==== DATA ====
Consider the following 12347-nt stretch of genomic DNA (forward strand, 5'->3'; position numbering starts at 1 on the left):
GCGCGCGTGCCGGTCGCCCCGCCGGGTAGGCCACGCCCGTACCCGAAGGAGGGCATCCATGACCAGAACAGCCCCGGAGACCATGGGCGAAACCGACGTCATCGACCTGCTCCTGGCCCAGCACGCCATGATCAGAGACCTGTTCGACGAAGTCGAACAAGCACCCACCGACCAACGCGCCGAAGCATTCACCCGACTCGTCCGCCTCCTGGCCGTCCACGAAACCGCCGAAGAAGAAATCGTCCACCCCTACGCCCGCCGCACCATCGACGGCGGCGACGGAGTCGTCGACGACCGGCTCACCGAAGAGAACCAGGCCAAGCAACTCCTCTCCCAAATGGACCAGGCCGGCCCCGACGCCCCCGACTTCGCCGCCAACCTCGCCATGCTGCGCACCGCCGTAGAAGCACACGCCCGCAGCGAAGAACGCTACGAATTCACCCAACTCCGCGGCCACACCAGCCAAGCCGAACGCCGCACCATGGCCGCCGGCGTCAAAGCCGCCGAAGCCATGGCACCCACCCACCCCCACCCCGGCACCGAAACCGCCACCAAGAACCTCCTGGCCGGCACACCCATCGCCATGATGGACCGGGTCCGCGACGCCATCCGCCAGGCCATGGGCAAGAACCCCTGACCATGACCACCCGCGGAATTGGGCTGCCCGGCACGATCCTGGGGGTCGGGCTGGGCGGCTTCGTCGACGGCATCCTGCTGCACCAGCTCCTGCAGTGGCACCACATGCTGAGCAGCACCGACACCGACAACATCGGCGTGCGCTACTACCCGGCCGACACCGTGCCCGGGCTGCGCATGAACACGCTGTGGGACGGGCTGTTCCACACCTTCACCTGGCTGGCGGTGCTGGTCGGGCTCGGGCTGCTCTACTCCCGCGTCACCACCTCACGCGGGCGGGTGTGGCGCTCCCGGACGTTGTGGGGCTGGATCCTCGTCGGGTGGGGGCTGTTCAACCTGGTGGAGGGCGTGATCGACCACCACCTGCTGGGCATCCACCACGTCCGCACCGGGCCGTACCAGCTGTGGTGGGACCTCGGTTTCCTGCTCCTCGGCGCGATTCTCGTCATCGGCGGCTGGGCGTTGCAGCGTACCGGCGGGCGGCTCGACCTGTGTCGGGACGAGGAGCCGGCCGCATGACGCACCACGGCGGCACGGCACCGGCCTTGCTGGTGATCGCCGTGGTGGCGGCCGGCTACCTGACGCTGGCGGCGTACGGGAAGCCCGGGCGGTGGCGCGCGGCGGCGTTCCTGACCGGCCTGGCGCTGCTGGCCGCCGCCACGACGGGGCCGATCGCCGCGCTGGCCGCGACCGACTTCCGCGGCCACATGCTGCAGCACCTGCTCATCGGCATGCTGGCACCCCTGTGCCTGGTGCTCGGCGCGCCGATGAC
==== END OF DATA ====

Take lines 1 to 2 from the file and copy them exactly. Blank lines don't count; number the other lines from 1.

Consider the following 12347-nt stretch of genomic DNA (forward strand, 5'->3'; position numbering starts at 1 on the left):
GCGCGCGTGCCGGTCGCCCCGCCGGGTAGGCCACGCCCGTACCCGAAGGAGGGCATCCATGACCAGAACAGCCCCGGAGACCATGGGCGAAACCGACGTCATCGACCTGCTCCTGGCCCAGCACGCCATGATCAGAGACCTGTTCGACGAAGTCGAACAAGCACCCACCGACCAACGCGCCGAAGCATTCACCCGACTCGTCCGCCTCCTGGCCGTCCACGAAACCGCCGAAGAAGAAATCGTCCACCCCTACGCCCGCCGCACCATCGACGGCGGCGACGGAGTCGTCGACGACCGGCTCACCGAAGAGAACCAGGCCAAGCAACTCCTCTCCCAAATGGACCAGGCCGGCCCCGACGCCCCCGACTTCGCCGCCAACCTCGCCATGCTGCGCACCGCCGTAGAAGCACACGCCCGCAGCGAAGAACGCTACGAATTCACCCAACTCCGCGGCCACACCAGCCAAGCCGAACGCCGCACCATGGCCGCCGGCGTCAAAGCCGCCGAAGCCATGGCACCCACCCACCCCCACCCCGGCACCGAAACCGCCACCAAGAACCTCCTGGCCGGCACACCCATCGCCATGATGGACCGGGTCCGCGACGCCATCCGCCAGGCCATGGGCAAGAACCCCTGACCATGACCACCCGCGGAATTGGGCTGCCCGGCACGATCCTGGGGGTCGGGCTGGGCGGCTTCGTCGACGGCATCCTGCTGCACCAGCTCCTGCAGTGGCACCACATGCTGAGCAGCACCGACACCGACAACATCGGCGTGCGCTACTACCCGGCCGACACCGTGCCCGGGCTGCGCATGAACACGCTGTGGGACGGGCTGTTCCACACCTTCACCTGGCTGGCGGTGCTGGTCGGGCTCGGGCTGCTCTACTCCCGCGTCACCACCTCACGCGGGCGGGTGTGGCGCTCCCGGACGTTGTGGGGCTGGATCCTCGTCGGGTGGGGGCTGTTCAACCTGGTGGAGGGCGTGATCGACCACCACCTGCTGGGCATCCACCACGTCCGCACCGGGCCGTACCAGCTGTGGTGGGACCTCGGTTTCCTGCTCCTCGGCGCGATTCTCGTCATCGGCGGCTGGGCGTTGCAGCGTACCGGCGGGCGGCTCGACCTGTGTCGGGACGAGGAGCCGGCCGCATGACGCACCACGGCGGCACGGCACCGGCCTTGCTGGTGATCGCCGTGGTGGCGGCCGGCTACCTGACGCTGGCGGCGTACGGGAAGCCCGGGCGGTGGCGCGCGGCGGCGTTCCTGACCGGCCTGGCGCTGCTGGCCGCCGCCACGACGGGGCCGATCGCCGCGCTGGCCGCGACCGACTTCCGCGGCCACATGCTGCAGCACCTGCTCATCGGCATGCTGGCACCCCTGTGCCTGGTGCTCGGCGCGCCGATGAC